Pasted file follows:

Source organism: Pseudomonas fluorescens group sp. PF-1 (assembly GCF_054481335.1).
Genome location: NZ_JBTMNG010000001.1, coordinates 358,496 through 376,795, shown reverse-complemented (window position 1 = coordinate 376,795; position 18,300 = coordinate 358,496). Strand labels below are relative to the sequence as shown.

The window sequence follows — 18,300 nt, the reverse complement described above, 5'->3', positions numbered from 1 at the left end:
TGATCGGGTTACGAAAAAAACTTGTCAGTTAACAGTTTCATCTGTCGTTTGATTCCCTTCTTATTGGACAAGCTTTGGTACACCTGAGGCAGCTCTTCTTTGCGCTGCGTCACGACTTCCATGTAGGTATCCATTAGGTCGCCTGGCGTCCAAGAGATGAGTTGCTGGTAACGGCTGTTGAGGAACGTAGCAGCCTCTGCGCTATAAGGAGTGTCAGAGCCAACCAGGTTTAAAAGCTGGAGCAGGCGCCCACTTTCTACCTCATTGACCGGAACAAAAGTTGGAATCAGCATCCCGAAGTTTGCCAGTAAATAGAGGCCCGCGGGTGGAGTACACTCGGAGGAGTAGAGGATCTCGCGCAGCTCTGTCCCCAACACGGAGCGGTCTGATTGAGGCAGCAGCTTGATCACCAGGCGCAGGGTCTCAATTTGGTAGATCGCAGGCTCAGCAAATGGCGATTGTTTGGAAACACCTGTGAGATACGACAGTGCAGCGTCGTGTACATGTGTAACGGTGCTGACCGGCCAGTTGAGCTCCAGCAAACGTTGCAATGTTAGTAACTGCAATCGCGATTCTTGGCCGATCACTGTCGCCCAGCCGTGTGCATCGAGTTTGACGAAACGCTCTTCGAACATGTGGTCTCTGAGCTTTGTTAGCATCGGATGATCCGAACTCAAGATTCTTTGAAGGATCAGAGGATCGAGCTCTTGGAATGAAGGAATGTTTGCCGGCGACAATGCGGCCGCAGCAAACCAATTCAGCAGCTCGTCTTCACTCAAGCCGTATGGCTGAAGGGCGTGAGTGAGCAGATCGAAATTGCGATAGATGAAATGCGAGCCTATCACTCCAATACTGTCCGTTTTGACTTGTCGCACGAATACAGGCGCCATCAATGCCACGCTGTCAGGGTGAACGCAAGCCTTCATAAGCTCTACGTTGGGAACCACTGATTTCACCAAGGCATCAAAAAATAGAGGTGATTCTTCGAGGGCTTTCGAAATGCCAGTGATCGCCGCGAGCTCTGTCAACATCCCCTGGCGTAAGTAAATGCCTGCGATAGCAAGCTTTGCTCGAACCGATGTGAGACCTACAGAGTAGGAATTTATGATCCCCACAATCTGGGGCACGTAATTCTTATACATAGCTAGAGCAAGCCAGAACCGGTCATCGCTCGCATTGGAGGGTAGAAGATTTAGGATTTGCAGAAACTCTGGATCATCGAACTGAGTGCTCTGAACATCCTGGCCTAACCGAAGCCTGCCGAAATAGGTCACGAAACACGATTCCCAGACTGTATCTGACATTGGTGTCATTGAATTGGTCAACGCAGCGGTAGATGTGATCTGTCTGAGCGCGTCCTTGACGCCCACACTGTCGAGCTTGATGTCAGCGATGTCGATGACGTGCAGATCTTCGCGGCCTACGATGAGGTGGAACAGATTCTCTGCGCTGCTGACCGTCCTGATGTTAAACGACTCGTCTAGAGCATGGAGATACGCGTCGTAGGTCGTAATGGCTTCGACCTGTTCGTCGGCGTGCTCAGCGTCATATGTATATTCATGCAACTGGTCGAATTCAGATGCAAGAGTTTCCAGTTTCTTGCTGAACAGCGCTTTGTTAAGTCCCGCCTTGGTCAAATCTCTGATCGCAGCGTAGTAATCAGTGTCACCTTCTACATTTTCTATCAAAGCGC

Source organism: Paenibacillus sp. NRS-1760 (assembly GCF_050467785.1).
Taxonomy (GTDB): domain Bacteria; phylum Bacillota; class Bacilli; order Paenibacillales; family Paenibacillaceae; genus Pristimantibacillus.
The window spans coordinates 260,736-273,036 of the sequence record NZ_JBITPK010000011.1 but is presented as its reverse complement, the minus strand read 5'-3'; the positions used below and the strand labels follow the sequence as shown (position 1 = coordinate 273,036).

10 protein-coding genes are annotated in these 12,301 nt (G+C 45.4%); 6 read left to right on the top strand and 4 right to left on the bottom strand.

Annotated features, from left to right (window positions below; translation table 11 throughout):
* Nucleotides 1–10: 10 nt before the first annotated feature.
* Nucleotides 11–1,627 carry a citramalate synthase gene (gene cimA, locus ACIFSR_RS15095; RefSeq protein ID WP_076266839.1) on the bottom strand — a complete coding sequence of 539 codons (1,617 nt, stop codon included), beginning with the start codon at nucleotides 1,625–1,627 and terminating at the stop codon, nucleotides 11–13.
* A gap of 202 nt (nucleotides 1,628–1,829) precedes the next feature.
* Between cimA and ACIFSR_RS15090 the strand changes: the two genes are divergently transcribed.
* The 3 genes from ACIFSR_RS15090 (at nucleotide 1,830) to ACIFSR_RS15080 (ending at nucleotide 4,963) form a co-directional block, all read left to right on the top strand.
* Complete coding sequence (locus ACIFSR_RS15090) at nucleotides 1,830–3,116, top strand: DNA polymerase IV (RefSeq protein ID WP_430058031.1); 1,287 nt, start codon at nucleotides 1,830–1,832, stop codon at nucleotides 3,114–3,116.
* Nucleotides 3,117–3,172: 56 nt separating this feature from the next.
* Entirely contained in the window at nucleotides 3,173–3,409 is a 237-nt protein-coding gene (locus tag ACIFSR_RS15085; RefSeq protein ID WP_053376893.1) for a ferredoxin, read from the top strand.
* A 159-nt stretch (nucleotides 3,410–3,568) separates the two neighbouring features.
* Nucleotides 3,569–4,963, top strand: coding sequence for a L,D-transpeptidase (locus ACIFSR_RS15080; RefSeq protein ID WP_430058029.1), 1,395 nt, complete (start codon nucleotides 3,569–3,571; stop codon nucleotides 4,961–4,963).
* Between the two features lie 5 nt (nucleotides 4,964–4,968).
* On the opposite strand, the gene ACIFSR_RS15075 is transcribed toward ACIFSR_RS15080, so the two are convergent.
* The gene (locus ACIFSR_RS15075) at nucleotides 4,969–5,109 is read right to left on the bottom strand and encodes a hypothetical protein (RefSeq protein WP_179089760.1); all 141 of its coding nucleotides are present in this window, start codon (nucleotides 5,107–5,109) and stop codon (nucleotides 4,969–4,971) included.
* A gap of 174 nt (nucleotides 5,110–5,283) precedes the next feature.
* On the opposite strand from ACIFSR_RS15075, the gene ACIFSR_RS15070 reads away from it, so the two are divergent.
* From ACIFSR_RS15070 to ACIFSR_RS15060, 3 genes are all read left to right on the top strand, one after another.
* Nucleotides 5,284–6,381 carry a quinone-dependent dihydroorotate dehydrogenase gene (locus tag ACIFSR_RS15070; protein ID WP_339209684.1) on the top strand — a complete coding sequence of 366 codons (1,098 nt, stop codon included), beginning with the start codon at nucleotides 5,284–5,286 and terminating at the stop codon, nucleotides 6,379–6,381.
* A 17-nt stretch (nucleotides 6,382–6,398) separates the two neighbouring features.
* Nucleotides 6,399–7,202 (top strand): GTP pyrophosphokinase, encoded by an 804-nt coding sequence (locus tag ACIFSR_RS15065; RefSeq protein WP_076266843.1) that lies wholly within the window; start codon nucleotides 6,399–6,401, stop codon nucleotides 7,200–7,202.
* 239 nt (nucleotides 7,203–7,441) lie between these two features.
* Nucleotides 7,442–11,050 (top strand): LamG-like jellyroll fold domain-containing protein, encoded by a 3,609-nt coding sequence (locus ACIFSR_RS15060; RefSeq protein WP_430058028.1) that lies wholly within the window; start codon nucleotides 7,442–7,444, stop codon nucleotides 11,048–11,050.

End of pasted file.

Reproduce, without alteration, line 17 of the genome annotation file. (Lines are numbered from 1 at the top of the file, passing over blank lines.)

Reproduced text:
* Entirely contained in the window at nucleotides 3,173–3,409 is a 237-nt protein-coding gene (locus tag ACIFSR_RS15085; RefSeq protein ID WP_053376893.1) for a ferredoxin, read from the top strand.